AIDS activism belongs in the canon of the great civil rights movements. It ranks as one of those heroic, historic achievements. That it had not been put there was surprising and certainly an oversight, so I wanted to address that.
I lost my lover to AIDS in 1992. The movie has allowed me to re-experience that loss in a way that has been important to me. I’m HIV negative, but we all have an AIDS story.
We all have trouble finding a way to carry that memory. For me, it was helpful to remember what those days were like. It was remarkable the amount of terror we lived under. It’s no surprise that people like to move beyond that because it was such a hard period.
I see How to Survive a Plague as a chronicle of the second half of the plague years—a sequel to And the Band Played On [the book by Randy Shilts].
How did you make the film?
[I started with the] AIDS Activist Videotape Collection at the New York Public Library curated by Jim Hubbard, the leading archivist for this work. He’s one of my associate producers on the film.
A small part of the footage [used in the film] was found there. I went through the tapes to identify other people carrying cameras and sought them out. I would bring in their private collections and look for more people with more cameras.
Sometimes I would identify people with cameras who had died of AIDS. I tried finding their estates, their lovers, their families. Remarkably, every time I looked for the footage, the people had kept it. Everybody knew the history that they had witnessed.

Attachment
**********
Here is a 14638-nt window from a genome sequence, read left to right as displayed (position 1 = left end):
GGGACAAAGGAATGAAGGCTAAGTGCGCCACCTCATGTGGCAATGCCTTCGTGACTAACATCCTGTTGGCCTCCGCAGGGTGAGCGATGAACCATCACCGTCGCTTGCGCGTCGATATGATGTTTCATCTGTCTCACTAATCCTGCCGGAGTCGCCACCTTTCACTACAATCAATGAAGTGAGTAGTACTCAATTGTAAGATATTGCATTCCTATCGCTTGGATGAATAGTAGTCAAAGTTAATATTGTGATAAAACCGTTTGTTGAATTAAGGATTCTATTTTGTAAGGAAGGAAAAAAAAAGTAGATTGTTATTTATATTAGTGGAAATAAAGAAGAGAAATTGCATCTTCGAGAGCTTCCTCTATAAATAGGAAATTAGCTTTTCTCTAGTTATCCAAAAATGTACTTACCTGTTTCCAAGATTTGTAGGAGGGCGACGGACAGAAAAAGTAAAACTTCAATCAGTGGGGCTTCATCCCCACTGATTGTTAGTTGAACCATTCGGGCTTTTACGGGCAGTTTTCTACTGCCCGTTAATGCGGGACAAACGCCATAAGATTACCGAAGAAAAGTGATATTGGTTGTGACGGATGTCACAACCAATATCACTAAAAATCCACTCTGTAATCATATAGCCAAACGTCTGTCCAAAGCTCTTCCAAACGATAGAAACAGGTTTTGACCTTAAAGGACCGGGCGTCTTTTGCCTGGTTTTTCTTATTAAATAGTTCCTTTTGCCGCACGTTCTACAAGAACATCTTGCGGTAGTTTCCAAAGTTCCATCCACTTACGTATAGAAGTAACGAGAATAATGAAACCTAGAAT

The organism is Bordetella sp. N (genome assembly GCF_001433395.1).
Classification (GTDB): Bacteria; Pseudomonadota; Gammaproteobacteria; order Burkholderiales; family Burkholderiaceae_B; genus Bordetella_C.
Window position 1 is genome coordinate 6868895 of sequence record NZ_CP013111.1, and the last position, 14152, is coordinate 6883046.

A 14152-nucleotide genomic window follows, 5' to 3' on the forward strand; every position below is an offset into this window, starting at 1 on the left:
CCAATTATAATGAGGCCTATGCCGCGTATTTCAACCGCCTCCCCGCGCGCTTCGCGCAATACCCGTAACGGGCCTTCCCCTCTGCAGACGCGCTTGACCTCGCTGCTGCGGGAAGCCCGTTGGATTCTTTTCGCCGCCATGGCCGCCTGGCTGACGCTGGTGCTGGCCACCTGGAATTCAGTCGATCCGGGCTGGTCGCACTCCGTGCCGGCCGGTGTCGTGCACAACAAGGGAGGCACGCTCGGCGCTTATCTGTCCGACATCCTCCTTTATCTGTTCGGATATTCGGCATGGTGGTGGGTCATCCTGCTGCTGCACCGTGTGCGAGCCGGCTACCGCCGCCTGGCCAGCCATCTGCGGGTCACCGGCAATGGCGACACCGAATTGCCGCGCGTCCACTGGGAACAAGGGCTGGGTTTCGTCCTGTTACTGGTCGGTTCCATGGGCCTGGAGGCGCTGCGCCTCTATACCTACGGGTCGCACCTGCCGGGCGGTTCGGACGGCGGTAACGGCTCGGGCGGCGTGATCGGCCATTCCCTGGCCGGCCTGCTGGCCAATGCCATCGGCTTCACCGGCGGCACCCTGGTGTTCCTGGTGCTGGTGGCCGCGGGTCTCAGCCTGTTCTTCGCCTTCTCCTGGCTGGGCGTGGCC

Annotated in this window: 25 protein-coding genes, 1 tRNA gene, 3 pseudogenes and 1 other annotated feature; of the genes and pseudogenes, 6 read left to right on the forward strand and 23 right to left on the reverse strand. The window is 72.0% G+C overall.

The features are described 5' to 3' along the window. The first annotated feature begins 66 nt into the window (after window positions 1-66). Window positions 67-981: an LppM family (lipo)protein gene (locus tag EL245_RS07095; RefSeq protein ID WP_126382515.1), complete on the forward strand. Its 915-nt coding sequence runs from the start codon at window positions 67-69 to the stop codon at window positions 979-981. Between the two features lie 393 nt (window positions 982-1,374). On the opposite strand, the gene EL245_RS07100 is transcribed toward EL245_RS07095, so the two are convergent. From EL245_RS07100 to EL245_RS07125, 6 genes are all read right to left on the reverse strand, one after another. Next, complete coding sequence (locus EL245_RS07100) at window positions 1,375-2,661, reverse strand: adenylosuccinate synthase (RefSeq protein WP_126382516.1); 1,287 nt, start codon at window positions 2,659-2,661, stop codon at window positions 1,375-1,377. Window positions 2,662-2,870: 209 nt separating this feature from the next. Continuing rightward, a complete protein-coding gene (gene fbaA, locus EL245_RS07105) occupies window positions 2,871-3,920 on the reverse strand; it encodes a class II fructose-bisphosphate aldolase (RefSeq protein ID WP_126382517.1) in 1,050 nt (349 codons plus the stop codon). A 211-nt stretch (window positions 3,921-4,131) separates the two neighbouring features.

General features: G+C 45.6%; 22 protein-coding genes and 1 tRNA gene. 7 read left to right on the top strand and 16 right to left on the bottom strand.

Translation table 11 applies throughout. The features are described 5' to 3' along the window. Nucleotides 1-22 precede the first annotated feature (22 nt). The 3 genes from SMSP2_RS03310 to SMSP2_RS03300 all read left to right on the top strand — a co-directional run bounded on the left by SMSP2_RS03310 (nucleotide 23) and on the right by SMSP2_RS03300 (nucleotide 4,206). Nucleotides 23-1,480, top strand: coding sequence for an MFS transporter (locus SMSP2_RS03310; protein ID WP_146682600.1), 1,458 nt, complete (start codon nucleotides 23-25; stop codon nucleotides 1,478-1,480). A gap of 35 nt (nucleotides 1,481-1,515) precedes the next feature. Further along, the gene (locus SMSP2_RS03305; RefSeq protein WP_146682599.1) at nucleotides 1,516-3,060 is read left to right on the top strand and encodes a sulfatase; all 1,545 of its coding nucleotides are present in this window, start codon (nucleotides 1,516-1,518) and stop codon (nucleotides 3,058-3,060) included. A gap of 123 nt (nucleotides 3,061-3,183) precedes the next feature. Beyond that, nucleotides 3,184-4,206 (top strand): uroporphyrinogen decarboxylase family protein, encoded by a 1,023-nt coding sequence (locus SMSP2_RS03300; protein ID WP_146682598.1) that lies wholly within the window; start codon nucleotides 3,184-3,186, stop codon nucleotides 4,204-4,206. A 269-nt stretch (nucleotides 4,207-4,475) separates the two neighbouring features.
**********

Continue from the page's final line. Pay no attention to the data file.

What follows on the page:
Video is a very unstable medium. The footage was at the very end of its shelf life. Ultimately, I brought in 33 collections and reviewed over 700 hours of footage.
What was it like making your first film?
It was exhausting! It was much more work than I thought [it would be]. We bit off a ton, and we were working long days, seven days a week, trying to find the perfect movie in all of this footage.
It’s hard work for an archivally based film to digitize old footage. There was a lot of restoration to make it look and sound right. We didn’t finish until four days before we premiered at the Sundance Film Festival. It was more nerve-racking for [festival officials] than it was for us.
Tell us about some key people in the film.